The Wrecking Crew

The organization is open to applications; as it’s very early days, I’ve yet to develop a full branding workup or charter. It is my hope that I’ll be flying around with teams of my current and graduate digital media students. And if Occulus Rift support is delivered as promised, I might never leave the house.

Star Citizen is the space sim I’ve always wanted: deep, complex and open, with a strong storyline and mythos integrated into the narrative. If Bioware’s Mass Effect 4 fully releases around the same time (early 2016, according to current rumors), I’ll be in space heaven.

Mass Effect: The Definitive Space Opera of Our Time

I’ve been on a break from writing entries on this blog for the last week due to playing Mass Effect 3, so it seems fitting that I should put a few thoughts to screen about the game before getting back to , , , and . While I will try to keep plot details hazy, I will be addressing how the game series differs from others in its storyline,RPG elements and culture, so there will be spoilers, confined to the very final section of this review/essay.


Mass Effect is an award-winning trilogy of RPG titles for PC, Xbox and Playstation by Bioware and Electronic Arts. Mass Effect 3, the conclusion of the series, was released last week. Set nearly 200 years in the future, the games follow the experiences of Commander Shepard, an officer of Earth’s military forces and member of the Alliance, part of a galactic civilization of divided and often competitive political, social and economic interests that is struggling against unimaginable threats. The greatest menace are the Reapers, a synthetic collective intelligence from beyond the edge of the galaxy. Humanity is regarded as a junior member of the Alliance, and an overly aggressive one, having fought against other worlds in the recent past. Humans are very much a minority in the galaxy.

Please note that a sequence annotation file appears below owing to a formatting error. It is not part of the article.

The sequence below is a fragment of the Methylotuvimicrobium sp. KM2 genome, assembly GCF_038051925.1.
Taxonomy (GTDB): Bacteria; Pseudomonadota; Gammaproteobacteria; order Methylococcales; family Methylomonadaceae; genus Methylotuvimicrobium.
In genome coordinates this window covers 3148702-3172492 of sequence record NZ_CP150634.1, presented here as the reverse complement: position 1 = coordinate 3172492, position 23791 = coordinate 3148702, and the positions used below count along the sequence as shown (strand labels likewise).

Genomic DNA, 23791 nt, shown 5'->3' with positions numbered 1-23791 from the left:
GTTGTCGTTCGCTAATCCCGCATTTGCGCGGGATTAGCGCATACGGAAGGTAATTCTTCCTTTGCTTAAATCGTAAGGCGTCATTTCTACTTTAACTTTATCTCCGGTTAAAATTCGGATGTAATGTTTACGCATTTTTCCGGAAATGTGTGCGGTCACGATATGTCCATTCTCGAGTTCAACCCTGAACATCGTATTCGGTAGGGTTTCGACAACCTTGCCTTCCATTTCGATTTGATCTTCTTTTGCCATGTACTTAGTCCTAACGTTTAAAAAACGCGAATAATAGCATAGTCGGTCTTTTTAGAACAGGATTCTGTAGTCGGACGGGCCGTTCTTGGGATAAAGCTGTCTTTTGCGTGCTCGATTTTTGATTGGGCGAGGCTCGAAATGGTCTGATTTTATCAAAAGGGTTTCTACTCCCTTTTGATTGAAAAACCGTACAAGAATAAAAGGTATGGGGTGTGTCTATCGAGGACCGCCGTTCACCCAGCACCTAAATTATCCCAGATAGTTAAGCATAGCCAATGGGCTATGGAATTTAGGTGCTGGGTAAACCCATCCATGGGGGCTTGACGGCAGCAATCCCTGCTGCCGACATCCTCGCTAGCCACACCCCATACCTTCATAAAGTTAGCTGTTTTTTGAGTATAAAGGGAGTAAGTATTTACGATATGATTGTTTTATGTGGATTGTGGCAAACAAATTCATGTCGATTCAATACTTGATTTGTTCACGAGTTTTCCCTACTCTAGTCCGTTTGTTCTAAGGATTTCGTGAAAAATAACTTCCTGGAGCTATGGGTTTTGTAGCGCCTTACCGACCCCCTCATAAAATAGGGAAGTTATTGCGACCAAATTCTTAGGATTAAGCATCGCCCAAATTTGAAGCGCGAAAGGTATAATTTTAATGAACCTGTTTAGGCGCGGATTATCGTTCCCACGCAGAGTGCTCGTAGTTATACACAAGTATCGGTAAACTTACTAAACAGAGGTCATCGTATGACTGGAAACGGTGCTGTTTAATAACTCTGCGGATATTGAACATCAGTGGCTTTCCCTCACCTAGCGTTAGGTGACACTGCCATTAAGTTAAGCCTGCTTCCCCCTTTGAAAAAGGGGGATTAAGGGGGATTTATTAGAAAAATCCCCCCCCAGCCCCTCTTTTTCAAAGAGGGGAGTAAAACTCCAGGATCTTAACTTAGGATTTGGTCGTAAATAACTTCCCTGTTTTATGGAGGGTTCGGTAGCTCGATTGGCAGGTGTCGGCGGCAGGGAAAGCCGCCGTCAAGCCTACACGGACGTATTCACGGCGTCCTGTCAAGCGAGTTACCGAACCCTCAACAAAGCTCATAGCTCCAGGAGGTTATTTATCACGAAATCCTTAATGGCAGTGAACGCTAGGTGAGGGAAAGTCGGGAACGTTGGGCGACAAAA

Shepard’s role is part diplomat, part investigator, and part solider: as an Alliance Spectre he is brought in to broker complex negotiations with alien races; granted diplomatic immunity, he also has the ability to kill anyone and anything that gets in his way with impunity. Unusually for such games, Shepard may be played as male or female of any race. (There is a broad consensus among fans that the female version of Shepard has better voiceover acting and is generally a more interesting character).

Tali from Mass EffectMass Effect falls squarely into the science fiction genre of “space opera”: a central hero on a spacecraft (the Normandy) in a desperate mission against an implacable highly advanced civilization that threatens the galaxy. It is a role-playing game on an epic scale, and has a living universe of characters, cultures, species and civilizations to suit.

JRR Tolkien In The Galactic Core

The mythos of Mass Effect is massive: the wiki alone contains over 2200 articles on planets, races and characters, while the codex of information collected by the player during their adventures in-game contains hours of lore and history. Imagine JRR Tolkien wrote science fiction rather than fantasy and had the entire galaxy to play with.